MORTON'S torrid Championship campaign mercifully takes a break tomorrow for the first of two cup ties at Cappielow in successive weeks.

The Greenock men are preparing to host Airdrie in the quarter finals of the SPFL Trust Trophy, as they continue their bid towards what would be a first 'Challenge Cup' final since 1992.

The game will be followed next Saturday by the opening of their Scottish Cup campaign, when Bo'ness United head for the Tail of the Bank for a third round clash.

It's fair to say the two competitions enter the fray as a welcome distraction at the moment.

Beleaguered Ton badly need a break from the rigours of the league, as they sit bottom of the table and are now four points adrift following last Saturday's loss to Partick Thistle.

It was their third successive 2-1 defeat as they continue to struggle along with a stretched squad that has been beset by injuries ever since kick-off.

Greenock Telegraph:

This hiatus from the bread and butter cannot come a moment too soon, as the first third of the season has been a bruising episode for Dougie Imrie's outfit in more ways than one.

While the cup competitions are important for their own distinct reasons, the league is the obvious priority and Morton need a bit of breathing space away from it right now.

It will hopefully give them a chance to clear their heads, reset and try and gain a couple of confidence-boosting wins.

Just as crucially, the two weeks on cup duty may give some leeway for a couple of their injured players to come closer to a return.

Ton badly need all hands on deck and to get back to a full strength squad as quickly as possible if they are to fight their way out of the trouble they are in.

It deepened last weekend despite what was, overall, an improved performance at Firhill.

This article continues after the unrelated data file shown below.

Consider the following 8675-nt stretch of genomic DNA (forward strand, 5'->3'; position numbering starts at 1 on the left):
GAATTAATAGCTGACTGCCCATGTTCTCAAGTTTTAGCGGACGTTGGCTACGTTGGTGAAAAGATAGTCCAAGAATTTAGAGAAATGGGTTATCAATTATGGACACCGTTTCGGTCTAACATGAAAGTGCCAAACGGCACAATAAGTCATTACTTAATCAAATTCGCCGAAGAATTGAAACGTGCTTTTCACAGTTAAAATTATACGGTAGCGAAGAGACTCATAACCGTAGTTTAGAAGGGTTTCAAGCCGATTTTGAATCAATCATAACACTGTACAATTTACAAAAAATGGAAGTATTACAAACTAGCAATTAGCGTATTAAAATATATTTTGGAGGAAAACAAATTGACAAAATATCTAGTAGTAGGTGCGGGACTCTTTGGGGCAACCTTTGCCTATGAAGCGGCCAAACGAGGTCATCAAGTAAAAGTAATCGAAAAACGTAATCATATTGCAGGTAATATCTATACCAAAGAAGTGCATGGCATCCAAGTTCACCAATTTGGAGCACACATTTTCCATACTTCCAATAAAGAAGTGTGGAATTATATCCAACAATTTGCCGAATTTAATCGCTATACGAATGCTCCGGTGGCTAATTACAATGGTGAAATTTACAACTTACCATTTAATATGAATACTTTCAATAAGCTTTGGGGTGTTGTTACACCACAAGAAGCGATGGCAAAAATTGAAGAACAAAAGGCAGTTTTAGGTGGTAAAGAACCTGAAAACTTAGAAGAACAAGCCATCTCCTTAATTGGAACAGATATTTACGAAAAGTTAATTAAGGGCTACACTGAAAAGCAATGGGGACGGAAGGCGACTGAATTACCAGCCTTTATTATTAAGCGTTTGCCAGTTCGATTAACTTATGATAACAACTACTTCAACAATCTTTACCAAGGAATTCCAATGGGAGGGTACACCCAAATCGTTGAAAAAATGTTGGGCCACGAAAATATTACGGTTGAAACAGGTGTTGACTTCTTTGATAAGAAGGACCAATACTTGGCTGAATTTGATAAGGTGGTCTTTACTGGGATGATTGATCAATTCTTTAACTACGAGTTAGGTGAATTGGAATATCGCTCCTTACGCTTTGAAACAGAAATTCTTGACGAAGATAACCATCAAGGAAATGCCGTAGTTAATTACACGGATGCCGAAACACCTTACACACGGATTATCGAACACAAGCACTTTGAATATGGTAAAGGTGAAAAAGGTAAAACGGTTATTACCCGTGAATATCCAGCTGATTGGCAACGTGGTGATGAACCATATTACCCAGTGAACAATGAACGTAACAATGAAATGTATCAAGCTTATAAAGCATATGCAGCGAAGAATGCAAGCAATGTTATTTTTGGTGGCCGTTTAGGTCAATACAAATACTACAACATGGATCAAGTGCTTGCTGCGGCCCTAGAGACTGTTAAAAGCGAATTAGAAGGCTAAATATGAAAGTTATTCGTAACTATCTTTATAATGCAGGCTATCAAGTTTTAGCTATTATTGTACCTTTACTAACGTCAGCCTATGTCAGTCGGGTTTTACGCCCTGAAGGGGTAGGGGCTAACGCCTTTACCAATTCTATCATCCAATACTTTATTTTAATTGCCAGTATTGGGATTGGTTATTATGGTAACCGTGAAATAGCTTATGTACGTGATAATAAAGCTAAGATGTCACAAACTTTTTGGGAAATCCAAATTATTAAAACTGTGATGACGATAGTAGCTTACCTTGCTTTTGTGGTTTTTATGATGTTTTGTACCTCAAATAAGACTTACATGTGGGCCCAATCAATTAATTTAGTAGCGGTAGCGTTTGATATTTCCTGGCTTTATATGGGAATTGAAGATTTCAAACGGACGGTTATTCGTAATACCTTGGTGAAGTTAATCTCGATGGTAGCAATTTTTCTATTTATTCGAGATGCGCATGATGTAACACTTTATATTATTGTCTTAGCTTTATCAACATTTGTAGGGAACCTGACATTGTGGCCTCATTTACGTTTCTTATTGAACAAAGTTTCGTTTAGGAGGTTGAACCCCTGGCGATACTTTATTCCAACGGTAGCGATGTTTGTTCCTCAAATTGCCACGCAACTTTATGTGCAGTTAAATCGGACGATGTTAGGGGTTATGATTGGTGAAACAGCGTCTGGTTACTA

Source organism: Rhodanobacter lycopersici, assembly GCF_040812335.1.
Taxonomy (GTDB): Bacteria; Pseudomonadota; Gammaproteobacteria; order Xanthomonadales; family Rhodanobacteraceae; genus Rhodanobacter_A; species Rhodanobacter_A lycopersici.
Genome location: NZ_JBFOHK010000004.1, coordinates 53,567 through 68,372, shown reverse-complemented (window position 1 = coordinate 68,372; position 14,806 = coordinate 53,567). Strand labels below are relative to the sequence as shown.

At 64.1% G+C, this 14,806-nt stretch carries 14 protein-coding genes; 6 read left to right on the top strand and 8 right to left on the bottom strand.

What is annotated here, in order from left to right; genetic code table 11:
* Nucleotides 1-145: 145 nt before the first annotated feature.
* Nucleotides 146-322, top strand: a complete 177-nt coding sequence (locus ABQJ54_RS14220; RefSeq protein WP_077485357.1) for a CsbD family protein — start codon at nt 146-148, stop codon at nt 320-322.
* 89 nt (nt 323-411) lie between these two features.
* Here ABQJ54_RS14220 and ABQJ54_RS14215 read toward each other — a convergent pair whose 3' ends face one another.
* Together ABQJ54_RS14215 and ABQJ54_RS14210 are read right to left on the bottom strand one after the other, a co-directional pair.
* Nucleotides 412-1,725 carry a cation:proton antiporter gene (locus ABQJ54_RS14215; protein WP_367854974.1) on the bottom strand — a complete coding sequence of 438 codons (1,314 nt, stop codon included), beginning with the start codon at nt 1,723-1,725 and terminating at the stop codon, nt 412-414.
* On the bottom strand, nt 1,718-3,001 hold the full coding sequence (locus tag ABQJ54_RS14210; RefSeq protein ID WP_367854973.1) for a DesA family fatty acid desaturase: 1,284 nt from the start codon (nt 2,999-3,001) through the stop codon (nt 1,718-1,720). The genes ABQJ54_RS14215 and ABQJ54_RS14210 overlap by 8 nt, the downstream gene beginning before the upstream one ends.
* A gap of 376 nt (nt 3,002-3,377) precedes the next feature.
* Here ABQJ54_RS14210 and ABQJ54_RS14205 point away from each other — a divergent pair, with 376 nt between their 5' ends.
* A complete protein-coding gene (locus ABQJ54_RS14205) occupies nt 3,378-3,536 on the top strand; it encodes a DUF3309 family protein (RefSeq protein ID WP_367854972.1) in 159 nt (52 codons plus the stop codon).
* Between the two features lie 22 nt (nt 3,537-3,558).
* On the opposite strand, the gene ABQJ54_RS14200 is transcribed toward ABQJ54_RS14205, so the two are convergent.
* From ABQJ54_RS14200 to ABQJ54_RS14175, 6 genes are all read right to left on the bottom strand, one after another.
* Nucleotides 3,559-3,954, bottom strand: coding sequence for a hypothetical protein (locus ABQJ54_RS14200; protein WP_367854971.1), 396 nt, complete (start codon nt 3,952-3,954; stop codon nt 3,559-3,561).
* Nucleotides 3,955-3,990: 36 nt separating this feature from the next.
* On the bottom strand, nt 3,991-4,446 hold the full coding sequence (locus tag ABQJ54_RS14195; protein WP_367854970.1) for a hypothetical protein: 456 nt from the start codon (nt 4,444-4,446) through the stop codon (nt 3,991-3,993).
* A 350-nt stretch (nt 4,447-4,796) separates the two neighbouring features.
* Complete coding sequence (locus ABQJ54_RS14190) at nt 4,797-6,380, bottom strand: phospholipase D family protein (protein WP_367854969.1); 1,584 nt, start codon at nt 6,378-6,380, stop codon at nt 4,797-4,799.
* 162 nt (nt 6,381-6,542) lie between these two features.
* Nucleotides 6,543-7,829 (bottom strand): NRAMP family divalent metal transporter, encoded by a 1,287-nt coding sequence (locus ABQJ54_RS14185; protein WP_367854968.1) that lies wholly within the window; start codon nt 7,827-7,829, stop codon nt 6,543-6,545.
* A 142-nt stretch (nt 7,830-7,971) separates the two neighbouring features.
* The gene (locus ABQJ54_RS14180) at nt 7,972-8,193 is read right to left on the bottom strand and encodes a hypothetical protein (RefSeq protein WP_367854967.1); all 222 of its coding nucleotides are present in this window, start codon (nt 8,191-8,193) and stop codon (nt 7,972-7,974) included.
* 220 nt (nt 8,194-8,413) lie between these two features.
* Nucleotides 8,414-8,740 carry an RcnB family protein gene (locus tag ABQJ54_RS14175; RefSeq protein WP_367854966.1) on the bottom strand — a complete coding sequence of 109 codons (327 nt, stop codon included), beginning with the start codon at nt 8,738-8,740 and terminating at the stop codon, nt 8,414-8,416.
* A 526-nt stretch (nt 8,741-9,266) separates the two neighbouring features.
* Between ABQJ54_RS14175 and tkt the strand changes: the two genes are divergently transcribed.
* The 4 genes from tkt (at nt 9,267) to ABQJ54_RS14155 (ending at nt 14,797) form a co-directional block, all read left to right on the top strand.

Granted, Morton again started a game by losing a goal almost immediately but they rallied well after that bodyblow.

Greenock Telegraph:

After settling down they began to get the ball on the deck and make a few passes, something which we haven't seen enough of this term.

Greenock Telegraph:

They got their reward when Partick conceded a penalty which was dispatched by captain Grant Gillespie to restore parity by half-time.

Greenock Telegraph:

For much of the second half it looked like the Ton were going to emerge with what would have been a creditable share of the spoils, only to be undone by a cutback and clever backheel by Blair Alston which gave the home side all three points.

Greenock Telegraph:

It would have been especially galling for the away support who had just moments earlier revelled in bête noire Brian Graham's gesture and touchline meltdown which saw him sent off immediately after being substituted, before then appearing to challenge the visiting fans to a confrontation while on his way to the tunnel.

Morton may feel they merited a draw but they cannot afford to feel sorry for themselves and will simply need to dust themselves down from the latest disappointment and get on with it.

There were a couple of encouraging signs during the 90 minutes in Maryhill but they did themselves no favours by losing such an early opener and as the game progressed they appeared to run out of ideas as to how to threaten the opposition goal.

Once again their only breakthrough came from the penalty spot, and until they can find a way to regularly carve out and take chances from open play then they are going to struggle.

Greenock Telegraph:

They also drew a blank against their opponents for tomorrow's tie in the only meeting between the two sides so far this season, something which ex-Ton youngster Lewis McGregor punished with the only goal of the match.

While Morton accounted for Kelty Hearts readily enough with a 4-1 win in the previous round, The Diamonds needed a late goal to put some gloss on their 4-2 victory against Rangers B.

Both sides will fancy their chances of going through, with Rhys McCabe's men acquitting themselves confidently on their return to the second tier after a long exile and Ton at home and hopeful of a third successive home victory in the competition.

The prize at stake is not insignificant; the cash rewards from this tournament may not be huge but the prestige of having a shot at silverware at this level counts.

The victors will face a last-four trip to play the winners of the Hamilton v Raith tie, which is not an insurmountable test and offers a more than decent incentive.